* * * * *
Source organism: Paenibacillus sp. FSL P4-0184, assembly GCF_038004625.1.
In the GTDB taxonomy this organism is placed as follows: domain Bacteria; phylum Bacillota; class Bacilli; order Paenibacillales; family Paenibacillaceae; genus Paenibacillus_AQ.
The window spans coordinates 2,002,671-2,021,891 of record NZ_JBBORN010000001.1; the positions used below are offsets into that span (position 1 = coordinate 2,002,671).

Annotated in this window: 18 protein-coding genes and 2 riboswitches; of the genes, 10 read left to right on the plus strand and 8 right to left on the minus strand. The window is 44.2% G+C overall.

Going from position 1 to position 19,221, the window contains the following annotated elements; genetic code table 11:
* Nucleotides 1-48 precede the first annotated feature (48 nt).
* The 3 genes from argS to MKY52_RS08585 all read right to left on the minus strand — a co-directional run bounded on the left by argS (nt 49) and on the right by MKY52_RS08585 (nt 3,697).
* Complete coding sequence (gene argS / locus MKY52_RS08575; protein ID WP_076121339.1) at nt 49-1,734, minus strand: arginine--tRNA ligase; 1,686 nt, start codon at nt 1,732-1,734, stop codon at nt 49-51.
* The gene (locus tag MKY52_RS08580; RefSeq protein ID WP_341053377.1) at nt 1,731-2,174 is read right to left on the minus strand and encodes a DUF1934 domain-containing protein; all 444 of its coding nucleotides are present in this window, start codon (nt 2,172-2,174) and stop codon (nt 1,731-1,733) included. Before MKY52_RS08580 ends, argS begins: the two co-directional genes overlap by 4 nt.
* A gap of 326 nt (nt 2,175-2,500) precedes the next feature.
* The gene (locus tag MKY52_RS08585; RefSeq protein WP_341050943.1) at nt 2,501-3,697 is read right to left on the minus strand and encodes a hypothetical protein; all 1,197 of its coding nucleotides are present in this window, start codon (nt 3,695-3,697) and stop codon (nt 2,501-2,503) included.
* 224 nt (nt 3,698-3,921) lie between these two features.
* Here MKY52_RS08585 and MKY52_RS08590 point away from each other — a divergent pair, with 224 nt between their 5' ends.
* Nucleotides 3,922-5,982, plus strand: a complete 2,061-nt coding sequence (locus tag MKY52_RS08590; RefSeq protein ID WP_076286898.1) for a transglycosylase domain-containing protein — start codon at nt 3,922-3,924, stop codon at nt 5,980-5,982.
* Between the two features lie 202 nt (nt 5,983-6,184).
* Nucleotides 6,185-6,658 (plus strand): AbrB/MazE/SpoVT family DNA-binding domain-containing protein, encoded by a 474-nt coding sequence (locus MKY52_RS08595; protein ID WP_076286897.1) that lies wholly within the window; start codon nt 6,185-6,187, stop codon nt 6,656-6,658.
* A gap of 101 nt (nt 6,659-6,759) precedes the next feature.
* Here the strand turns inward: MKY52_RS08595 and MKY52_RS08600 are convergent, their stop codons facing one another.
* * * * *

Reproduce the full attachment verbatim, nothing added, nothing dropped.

Source organism: Paenibacillus sp. FSL P4-0184, assembly GCF_038004625.1.
In the GTDB taxonomy this organism is placed as follows: domain Bacteria; phylum Bacillota; class Bacilli; order Paenibacillales; family Paenibacillaceae; genus Paenibacillus_AQ.
The window spans coordinates 2,002,671-2,021,891 of record NZ_JBBORN010000001.1; the positions used below are offsets into that span (position 1 = coordinate 2,002,671).

Annotated in this window: 18 protein-coding genes and 2 riboswitches; of the genes, 10 read left to right on the plus strand and 8 right to left on the minus strand. The window is 44.2% G+C overall.

Going from position 1 to position 19,221, the window contains the following annotated elements; genetic code table 11:
* Nucleotides 1-48 precede the first annotated feature (48 nt).
* The 3 genes from argS to MKY52_RS08585 all read right to left on the minus strand — a co-directional run bounded on the left by argS (nt 49) and on the right by MKY52_RS08585 (nt 3,697).
* Complete coding sequence (gene argS / locus MKY52_RS08575; protein ID WP_076121339.1) at nt 49-1,734, minus strand: arginine--tRNA ligase; 1,686 nt, start codon at nt 1,732-1,734, stop codon at nt 49-51.
* The gene (locus tag MKY52_RS08580; RefSeq protein ID WP_341053377.1) at nt 1,731-2,174 is read right to left on the minus strand and encodes a DUF1934 domain-containing protein; all 444 of its coding nucleotides are present in this window, start codon (nt 2,172-2,174) and stop codon (nt 1,731-1,733) included. Before MKY52_RS08580 ends, argS begins: the two co-directional genes overlap by 4 nt.
* A gap of 326 nt (nt 2,175-2,500) precedes the next feature.
* The gene (locus tag MKY52_RS08585; RefSeq protein WP_341050943.1) at nt 2,501-3,697 is read right to left on the minus strand and encodes a hypothetical protein; all 1,197 of its coding nucleotides are present in this window, start codon (nt 3,695-3,697) and stop codon (nt 2,501-2,503) included.
* 224 nt (nt 3,698-3,921) lie between these two features.
* Here MKY52_RS08585 and MKY52_RS08590 point away from each other — a divergent pair, with 224 nt between their 5' ends.
* Nucleotides 3,922-5,982, plus strand: a complete 2,061-nt coding sequence (locus tag MKY52_RS08590; RefSeq protein ID WP_076286898.1) for a transglycosylase domain-containing protein — start codon at nt 3,922-3,924, stop codon at nt 5,980-5,982.
* Between the two features lie 202 nt (nt 5,983-6,184).
* Nucleotides 6,185-6,658 (plus strand): AbrB/MazE/SpoVT family DNA-binding domain-containing protein, encoded by a 474-nt coding sequence (locus MKY52_RS08595; protein ID WP_076286897.1) that lies wholly within the window; start codon nt 6,185-6,187, stop codon nt 6,656-6,658.
* A gap of 101 nt (nt 6,659-6,759) precedes the next feature.
* Here the strand turns inward: MKY52_RS08595 and MKY52_RS08600 are convergent, their stop codons facing one another.